Digital Trade Chain: An incomplete solution to SME funding puzzle

Digital Trade Chain - a consortium of Europe’s seven largest banks - has chosen IBM to design a platform to simplify trade finance processes for SMEs. But will it be able to tackle the pre-trade financing contracting issues affecting SMEs?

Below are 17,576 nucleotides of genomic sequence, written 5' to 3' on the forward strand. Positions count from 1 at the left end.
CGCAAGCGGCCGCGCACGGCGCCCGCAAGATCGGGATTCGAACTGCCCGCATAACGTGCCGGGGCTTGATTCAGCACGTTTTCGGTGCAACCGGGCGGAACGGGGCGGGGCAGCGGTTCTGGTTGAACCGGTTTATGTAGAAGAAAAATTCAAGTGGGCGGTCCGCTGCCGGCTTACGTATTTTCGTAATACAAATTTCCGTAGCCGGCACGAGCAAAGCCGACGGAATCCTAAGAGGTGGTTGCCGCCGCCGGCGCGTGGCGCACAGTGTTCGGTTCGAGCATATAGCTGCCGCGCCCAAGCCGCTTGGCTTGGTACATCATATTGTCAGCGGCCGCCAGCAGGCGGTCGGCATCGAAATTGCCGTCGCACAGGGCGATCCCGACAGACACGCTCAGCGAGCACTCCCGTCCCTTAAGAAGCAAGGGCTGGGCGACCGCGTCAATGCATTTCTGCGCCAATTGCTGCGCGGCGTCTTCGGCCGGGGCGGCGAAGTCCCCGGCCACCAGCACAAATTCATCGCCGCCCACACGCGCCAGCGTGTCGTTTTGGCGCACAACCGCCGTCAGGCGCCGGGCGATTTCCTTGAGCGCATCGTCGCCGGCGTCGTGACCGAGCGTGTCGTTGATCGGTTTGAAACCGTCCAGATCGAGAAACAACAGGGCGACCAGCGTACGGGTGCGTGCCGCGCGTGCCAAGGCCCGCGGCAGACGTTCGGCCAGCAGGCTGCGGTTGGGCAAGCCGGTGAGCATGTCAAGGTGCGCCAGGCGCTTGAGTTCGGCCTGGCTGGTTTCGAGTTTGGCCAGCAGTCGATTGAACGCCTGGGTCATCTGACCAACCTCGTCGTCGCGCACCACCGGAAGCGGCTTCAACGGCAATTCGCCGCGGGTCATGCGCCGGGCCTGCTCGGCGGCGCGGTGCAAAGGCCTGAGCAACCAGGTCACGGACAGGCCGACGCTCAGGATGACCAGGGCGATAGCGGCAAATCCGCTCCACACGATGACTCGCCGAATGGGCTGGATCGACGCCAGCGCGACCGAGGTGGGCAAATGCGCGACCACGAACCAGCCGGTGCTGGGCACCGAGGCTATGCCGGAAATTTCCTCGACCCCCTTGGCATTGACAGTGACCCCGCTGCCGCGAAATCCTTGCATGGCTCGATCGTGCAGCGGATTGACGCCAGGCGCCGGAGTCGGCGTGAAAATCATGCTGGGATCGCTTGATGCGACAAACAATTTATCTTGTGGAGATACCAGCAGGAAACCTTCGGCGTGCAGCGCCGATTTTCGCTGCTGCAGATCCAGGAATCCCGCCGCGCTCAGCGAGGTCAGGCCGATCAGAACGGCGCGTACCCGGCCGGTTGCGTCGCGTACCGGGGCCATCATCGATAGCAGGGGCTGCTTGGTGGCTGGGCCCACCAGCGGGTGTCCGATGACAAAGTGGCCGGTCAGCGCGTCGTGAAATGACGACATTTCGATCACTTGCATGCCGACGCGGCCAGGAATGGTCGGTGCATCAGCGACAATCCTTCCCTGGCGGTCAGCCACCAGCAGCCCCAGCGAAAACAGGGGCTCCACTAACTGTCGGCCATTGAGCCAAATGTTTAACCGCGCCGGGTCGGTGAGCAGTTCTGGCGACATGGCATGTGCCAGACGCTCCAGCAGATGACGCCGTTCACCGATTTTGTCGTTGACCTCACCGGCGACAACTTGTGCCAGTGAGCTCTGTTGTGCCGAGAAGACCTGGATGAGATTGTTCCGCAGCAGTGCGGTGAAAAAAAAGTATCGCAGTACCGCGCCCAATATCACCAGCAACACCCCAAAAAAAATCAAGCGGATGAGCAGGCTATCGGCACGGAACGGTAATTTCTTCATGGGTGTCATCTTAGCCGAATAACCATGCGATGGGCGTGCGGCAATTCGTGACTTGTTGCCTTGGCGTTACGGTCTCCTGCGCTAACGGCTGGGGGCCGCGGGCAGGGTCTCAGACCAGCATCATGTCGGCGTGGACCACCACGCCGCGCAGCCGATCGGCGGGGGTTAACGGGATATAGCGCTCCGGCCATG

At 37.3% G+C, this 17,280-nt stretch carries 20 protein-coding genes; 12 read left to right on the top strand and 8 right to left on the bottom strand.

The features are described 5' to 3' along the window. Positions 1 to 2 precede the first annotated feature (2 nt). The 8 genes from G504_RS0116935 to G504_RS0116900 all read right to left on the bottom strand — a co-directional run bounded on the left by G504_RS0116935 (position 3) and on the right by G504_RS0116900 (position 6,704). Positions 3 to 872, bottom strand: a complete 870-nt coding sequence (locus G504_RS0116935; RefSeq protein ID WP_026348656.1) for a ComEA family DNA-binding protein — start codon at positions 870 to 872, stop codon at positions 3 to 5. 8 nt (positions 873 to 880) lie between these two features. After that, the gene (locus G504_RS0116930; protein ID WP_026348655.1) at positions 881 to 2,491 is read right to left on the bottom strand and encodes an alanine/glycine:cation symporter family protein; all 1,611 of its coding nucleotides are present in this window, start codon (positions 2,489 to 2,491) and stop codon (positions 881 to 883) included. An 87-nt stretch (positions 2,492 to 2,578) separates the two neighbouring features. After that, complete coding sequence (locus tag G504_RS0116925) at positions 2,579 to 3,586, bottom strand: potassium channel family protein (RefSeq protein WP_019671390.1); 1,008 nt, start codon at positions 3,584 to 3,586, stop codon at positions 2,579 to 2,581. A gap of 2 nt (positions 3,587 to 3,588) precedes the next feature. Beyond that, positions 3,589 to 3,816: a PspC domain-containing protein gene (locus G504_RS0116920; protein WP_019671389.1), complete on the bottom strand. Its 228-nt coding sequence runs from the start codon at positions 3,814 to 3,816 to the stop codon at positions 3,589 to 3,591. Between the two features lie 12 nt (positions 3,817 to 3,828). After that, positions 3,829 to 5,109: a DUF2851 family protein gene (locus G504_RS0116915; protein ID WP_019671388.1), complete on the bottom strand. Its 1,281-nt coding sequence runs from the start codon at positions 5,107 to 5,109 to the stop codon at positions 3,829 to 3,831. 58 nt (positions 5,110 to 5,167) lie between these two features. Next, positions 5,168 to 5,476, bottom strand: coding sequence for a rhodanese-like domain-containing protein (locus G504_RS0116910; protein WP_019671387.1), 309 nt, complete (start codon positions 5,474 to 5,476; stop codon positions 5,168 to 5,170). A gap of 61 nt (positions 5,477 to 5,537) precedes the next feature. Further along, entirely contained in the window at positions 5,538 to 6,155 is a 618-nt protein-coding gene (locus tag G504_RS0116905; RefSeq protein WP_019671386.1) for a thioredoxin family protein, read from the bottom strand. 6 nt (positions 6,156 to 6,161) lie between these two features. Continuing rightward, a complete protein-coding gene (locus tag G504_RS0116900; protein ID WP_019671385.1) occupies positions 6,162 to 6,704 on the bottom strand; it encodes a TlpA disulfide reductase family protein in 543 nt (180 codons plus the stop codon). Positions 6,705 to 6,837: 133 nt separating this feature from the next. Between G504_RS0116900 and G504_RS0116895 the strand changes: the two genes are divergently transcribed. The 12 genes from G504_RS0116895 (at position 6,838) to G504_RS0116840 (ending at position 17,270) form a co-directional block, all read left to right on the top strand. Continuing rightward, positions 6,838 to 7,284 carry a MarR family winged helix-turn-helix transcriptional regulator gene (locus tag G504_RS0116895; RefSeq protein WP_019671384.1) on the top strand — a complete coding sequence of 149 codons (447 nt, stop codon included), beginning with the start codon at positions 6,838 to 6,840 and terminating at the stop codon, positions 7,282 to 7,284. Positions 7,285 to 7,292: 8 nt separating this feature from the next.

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Comments (2)

  • William Laraque
    William Laraque, US-International Trade Services 11 July 2017